Jackson Turcotte | Loyolan
parents finished college and then went to work as educators in the public school system. After two years of marriage, they had their first of five children. A multitude of studies have shown that couples with children are also less likely to divorce. Although statistics were in my parents’ favor, many of my friends’ parents did not stay together. What makes my parents’ marriage different? I believe that one reason is because they genuinely like each other and enjoy each other’s company. My mom told me that she married her best friend when she married my
dad. They have managed to survive difficult professions, raise children in a constantlychanging society and still enjoy having dinner across the table from the same person. Both of my parents echoed the sentiment that people change with time. No one will be exactly the same year after year. But for a marriage to work, the two people have to change with the times. Both partners in a marriage need to have the same life goals and beliefs in order to make their union work, and most importantly, they must both value and put their marriage first. In 2008, the research compa-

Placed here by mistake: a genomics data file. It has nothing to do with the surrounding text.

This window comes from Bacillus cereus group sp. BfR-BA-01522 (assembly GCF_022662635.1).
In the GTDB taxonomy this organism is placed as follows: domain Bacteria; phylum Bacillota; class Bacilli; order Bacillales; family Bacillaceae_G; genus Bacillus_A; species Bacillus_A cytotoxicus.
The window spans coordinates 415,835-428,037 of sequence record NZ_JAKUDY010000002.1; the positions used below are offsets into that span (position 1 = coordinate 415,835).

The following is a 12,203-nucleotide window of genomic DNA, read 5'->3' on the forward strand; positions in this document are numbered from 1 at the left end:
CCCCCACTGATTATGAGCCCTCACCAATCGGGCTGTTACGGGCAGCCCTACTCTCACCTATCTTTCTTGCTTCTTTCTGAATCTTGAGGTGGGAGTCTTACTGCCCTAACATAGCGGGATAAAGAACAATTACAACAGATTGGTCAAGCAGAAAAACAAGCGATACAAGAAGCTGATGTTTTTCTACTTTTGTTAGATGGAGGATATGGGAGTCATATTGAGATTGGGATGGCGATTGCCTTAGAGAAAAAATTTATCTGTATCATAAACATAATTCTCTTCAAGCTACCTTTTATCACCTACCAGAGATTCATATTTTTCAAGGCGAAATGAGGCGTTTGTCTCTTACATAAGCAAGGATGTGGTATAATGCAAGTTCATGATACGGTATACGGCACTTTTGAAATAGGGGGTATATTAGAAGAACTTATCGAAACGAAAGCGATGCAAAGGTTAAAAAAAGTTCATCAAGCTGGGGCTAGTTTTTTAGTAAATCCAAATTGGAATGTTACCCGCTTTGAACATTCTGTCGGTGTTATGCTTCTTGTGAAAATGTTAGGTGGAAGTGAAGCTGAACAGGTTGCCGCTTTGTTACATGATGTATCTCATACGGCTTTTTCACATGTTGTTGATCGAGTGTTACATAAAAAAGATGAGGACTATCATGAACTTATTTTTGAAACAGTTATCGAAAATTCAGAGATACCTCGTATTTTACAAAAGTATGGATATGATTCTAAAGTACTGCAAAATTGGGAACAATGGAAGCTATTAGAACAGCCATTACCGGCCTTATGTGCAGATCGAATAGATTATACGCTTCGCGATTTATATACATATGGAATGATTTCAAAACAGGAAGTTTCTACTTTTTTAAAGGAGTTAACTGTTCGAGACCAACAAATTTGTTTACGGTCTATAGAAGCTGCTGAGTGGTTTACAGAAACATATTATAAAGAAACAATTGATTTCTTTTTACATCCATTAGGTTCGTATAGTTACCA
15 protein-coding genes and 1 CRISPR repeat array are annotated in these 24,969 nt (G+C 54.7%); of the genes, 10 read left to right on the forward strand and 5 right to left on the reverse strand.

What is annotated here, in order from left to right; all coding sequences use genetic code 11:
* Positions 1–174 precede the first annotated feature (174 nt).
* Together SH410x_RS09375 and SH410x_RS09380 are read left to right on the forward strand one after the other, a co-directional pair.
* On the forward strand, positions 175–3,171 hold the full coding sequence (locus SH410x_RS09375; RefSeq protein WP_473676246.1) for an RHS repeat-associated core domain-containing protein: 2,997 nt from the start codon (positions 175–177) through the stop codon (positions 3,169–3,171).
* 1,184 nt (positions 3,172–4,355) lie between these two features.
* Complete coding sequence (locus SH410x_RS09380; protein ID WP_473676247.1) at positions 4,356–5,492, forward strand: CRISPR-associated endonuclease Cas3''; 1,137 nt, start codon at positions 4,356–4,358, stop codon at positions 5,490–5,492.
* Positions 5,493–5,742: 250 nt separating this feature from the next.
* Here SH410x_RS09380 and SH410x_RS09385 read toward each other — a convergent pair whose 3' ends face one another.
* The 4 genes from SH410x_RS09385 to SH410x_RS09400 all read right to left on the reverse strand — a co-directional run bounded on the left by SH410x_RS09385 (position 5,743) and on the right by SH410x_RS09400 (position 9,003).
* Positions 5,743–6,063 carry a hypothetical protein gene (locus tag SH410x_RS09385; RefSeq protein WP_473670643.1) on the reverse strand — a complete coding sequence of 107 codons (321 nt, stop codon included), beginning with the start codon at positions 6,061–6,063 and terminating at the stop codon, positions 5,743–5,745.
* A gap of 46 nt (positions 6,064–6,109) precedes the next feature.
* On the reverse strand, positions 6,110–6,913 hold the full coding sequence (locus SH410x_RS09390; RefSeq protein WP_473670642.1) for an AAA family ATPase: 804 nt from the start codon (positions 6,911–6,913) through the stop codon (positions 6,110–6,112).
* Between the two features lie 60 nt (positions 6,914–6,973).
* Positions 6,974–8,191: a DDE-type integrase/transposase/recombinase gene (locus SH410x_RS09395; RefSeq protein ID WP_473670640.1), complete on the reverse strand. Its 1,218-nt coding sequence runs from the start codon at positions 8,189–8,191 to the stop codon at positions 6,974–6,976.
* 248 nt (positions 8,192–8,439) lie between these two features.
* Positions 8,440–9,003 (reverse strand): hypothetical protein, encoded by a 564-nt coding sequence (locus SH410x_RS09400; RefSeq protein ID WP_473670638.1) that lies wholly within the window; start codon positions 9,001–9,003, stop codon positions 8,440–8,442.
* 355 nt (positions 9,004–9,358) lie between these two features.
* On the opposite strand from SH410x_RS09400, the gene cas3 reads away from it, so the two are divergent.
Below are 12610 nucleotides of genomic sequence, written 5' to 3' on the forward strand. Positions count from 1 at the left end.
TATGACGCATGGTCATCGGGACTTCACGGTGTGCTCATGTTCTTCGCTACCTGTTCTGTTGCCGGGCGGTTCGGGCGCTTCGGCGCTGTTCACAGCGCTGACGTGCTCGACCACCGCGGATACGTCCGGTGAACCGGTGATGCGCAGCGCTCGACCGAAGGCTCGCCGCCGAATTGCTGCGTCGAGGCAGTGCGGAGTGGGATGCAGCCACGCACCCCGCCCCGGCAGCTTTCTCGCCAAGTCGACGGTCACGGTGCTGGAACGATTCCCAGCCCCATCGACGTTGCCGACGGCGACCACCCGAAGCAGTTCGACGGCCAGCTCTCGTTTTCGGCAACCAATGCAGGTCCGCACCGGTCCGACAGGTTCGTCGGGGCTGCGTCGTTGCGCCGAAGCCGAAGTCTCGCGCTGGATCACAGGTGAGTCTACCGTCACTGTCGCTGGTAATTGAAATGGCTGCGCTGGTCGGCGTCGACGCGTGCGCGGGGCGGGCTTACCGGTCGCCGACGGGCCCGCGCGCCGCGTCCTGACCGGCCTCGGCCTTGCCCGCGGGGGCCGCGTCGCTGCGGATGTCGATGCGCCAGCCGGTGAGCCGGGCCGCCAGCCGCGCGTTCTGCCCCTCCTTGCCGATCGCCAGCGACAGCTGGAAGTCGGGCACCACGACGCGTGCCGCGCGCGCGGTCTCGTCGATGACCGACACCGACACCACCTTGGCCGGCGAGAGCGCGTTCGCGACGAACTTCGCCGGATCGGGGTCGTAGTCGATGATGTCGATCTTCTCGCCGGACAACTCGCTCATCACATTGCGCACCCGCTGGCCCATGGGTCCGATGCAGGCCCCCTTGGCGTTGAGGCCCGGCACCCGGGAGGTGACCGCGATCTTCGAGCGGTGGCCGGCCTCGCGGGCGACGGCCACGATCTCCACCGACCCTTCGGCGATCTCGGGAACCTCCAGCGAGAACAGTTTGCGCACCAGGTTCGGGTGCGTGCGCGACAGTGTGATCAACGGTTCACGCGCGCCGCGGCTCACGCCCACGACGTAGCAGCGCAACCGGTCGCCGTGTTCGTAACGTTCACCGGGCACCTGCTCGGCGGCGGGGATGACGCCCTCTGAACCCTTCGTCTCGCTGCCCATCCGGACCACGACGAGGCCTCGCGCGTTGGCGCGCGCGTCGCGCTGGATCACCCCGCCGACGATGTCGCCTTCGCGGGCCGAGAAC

ny Barna Group noted in a study on divorce that Americans have grown comfortable with divorce as a natural part of life. “There no longer seems to be much of a stigma attached to divorce. It is now seen as an unavoidable rite of passage,” the research claims. “Interviews with young adults suggest that they want their initial marriage to last, but are not particularly optimistic about that possibility.” The research also supports the depressing fact that “young people are moving toward embracing the idea of serial marriage, in which a person gets married two or three times, seeking a different part-